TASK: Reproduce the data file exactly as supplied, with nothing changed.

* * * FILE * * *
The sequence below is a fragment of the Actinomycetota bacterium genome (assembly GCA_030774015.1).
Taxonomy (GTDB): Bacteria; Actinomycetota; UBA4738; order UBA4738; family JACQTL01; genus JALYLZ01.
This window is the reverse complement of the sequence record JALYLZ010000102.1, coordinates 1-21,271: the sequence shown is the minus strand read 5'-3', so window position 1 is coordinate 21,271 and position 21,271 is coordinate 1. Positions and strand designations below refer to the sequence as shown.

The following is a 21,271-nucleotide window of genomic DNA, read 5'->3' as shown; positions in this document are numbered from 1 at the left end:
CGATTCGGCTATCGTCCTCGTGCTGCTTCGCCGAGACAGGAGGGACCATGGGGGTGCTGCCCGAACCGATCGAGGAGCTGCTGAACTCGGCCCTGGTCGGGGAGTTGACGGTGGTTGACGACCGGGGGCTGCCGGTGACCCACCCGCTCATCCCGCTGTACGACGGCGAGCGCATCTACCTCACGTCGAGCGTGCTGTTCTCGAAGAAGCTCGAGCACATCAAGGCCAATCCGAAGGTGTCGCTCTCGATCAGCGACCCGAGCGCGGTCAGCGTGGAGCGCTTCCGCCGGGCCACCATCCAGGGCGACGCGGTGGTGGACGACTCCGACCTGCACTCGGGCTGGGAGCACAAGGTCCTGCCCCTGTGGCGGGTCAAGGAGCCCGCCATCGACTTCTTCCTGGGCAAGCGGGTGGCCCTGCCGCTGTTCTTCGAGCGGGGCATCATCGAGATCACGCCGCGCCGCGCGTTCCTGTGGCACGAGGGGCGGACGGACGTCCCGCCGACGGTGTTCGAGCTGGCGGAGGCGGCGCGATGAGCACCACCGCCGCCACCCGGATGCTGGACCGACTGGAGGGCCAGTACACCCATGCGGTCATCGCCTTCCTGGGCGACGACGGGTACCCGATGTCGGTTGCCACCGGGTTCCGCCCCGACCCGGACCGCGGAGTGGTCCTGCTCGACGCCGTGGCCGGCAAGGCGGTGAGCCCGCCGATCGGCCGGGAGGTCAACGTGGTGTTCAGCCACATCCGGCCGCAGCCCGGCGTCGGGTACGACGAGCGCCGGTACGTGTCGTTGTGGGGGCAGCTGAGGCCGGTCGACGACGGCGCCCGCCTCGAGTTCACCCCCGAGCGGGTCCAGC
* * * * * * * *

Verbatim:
The sequence below is a fragment of the Actinomycetota bacterium genome (assembly GCA_030774015.1).
Taxonomy (GTDB): Bacteria; Actinomycetota; UBA4738; order UBA4738; family JACQTL01; genus JALYLZ01.
This window is the reverse complement of the sequence record JALYLZ010000102.1, coordinates 1-21,271: the sequence shown is the minus strand read 5'-3', so window position 1 is coordinate 21,271 and position 21,271 is coordinate 1. Positions and strand designations below refer to the sequence as shown.

The following is a 21,271-nucleotide window of genomic DNA, read 5'->3' as shown; positions in this document are numbered from 1 at the left end:
CGATTCGGCTATCGTCCTCGTGCTGCTTCGCCGAGACAGGAGGGACCATGGGGGTGCTGCCCGAACCGATCGAGGAGCTGCTGAACTCGGCCCTGGTCGGGGAGTTGACGGTGGTTGACGACCGGGGGCTGCCGGTGACCCACCCGCTCATCCCGCTGTACGACGGCGAGCGCATCTACCTCACGTCGAGCGTGCTGTTCTCGAAGAAGCTCGAGCACATCAAGGCCAATCCGAAGGTGTCGCTCTCGATCAGCGACCCGAGCGCGGTCAGCGTGGAGCGCTTCCGCCGGGCCACCATCCAGGGCGACGCGGTGGTGGACGACTCCGACCTGCACTCGGGCTGGGAGCACAAGGTCCTGCCCCTGTGGCGGGTCAAGGAGCCCGCCATCGACTTCTTCCTGGGCAAGCGGGTGGCCCTGCCGCTGTTCTTCGAGCGGGGCATCATCGAGATCACGCCGCGCCGCGCGTTCCTGTGGCACGAGGGGCGGACGGACGTCCCGCCGACGGTGTTCGAGCTGGCGGAGGCGGCGCGATGAGCACCACCGCCGCCACCCGGATGCTGGACCGACTGGAGGGCCAGTACACCCATGCGGTCATCGCCTTCCTGGGCGACGACGGGTACCCGATGTCGGTTGCCACCGGGTTCCGCCCCGACCCGGACCGCGGAGTGGTCCTGCTCGACGCCGTGGCCGGCAAGGCGGTGAGCCCGCCGATCGGCCGGGAGGTCAACGTGGTGTTCAGCCACATCCGGCCGCAGCCCGGCGTCGGGTACGACGAGCGCCGGTACGTGTCGTTGTGGGGGCAGCTGAGGCCGGTCGACGACGGCGCCCGCCTCGAGTTCACCCCCGAGCGGGTCCAGC